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‘Service Recovery’ Critical to Keeping Customers

‘Service Recovery’ Critical to Keeping Customers

By: Ryan Chevalier 

Every organization screws up regularly and probably every day. You have two choices. Focus on keeping the customer or let them defect.

Frederick Reichheld at Harvard Business Review has research that shows if you can reduce your defection rate by half you can double the growth of your business. If you can reduce the defection rate by 5% you can have profit swings of 25-100%.

To say ‘I am sorry’ is good customer service but it is not Service Recovery. When your company makes a mistake you have an opportunity to keep the customer or run for cover, lie, or put the blame on someone else. Your flight is delayed four hours. The gate agent says, “I am sorry.” How do you feel? Are you satisfied? Your family was expecting you at 3pm but now you will arrive at 7pm.

In the US, about 80% of employees lie and do anything possible to get rid of the customer. They know the customer will never remember who they talked to. They also prefer to avoid confrontation.

I can count on one hand all the times in my life I have heard an employee say, “I am sorry. I made a mistake and it’s all my fault.”

The 4 Service Recovery skills I teach are:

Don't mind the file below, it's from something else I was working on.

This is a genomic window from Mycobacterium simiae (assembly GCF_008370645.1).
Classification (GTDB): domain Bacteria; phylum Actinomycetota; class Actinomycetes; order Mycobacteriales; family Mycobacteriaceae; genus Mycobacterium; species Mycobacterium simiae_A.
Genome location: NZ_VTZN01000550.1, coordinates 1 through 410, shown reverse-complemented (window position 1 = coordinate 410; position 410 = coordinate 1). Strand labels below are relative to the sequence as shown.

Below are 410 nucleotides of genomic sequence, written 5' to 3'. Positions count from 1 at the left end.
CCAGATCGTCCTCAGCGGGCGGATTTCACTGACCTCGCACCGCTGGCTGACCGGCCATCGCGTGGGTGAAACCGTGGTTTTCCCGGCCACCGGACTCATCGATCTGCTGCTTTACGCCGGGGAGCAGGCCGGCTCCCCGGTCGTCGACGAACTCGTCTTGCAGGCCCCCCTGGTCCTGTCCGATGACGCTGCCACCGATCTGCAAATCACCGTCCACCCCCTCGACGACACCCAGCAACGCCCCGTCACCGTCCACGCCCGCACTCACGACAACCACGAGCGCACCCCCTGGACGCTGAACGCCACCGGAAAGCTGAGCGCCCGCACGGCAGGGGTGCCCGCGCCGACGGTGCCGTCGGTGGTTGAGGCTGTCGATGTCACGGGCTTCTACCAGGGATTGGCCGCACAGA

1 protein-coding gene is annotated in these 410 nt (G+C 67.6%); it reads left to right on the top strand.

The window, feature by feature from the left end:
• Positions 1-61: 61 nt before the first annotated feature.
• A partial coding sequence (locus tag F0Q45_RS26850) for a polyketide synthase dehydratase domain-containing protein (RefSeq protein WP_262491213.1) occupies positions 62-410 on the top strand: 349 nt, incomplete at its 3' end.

1. Act Quickly 

-The employees at the point of contact best implement Service Recovery

-Avoid moving problems and complaints up the chain of command

2. Take Responsibility

-Take responsibility no matter who is at fault (Don’t say it must have been accounting or sales that messed up)

-Sincerely apologize

-Don’t place blame

-Thank the customer for pointing out the problem

DON’T make excuses or lie to cover a mistake

DON’T point out a customer’s misunderstanding

DON’T pass the blame off to another employee or the organization

3. Be Empowered Make a fast decision in favor of the customer

-Gives those who work with customers the authority to do whatever it takes to ensure customer loyalty

-Empowerment is the backbone of service recovery

-Tells customers that you will put them first

4. Compensate Give the customer something of value

-Every organization has something of value it can give to a customer who has experienced a problem

-What does your organization manufacture, sell, or provide as a service that costs less than the value it has in the eyes of your customers?

Now the gate agent who has been trained on Service Recovery says, “Mr. Cain, I apologize, the flight has been delayed for four hours. Here is a coupon to access the business class lounge while you wait. There is food and drinks available for free in the lounge. In addition, I have added 15,000 miles to your account for your inconvenience.”

Now how do you feel?

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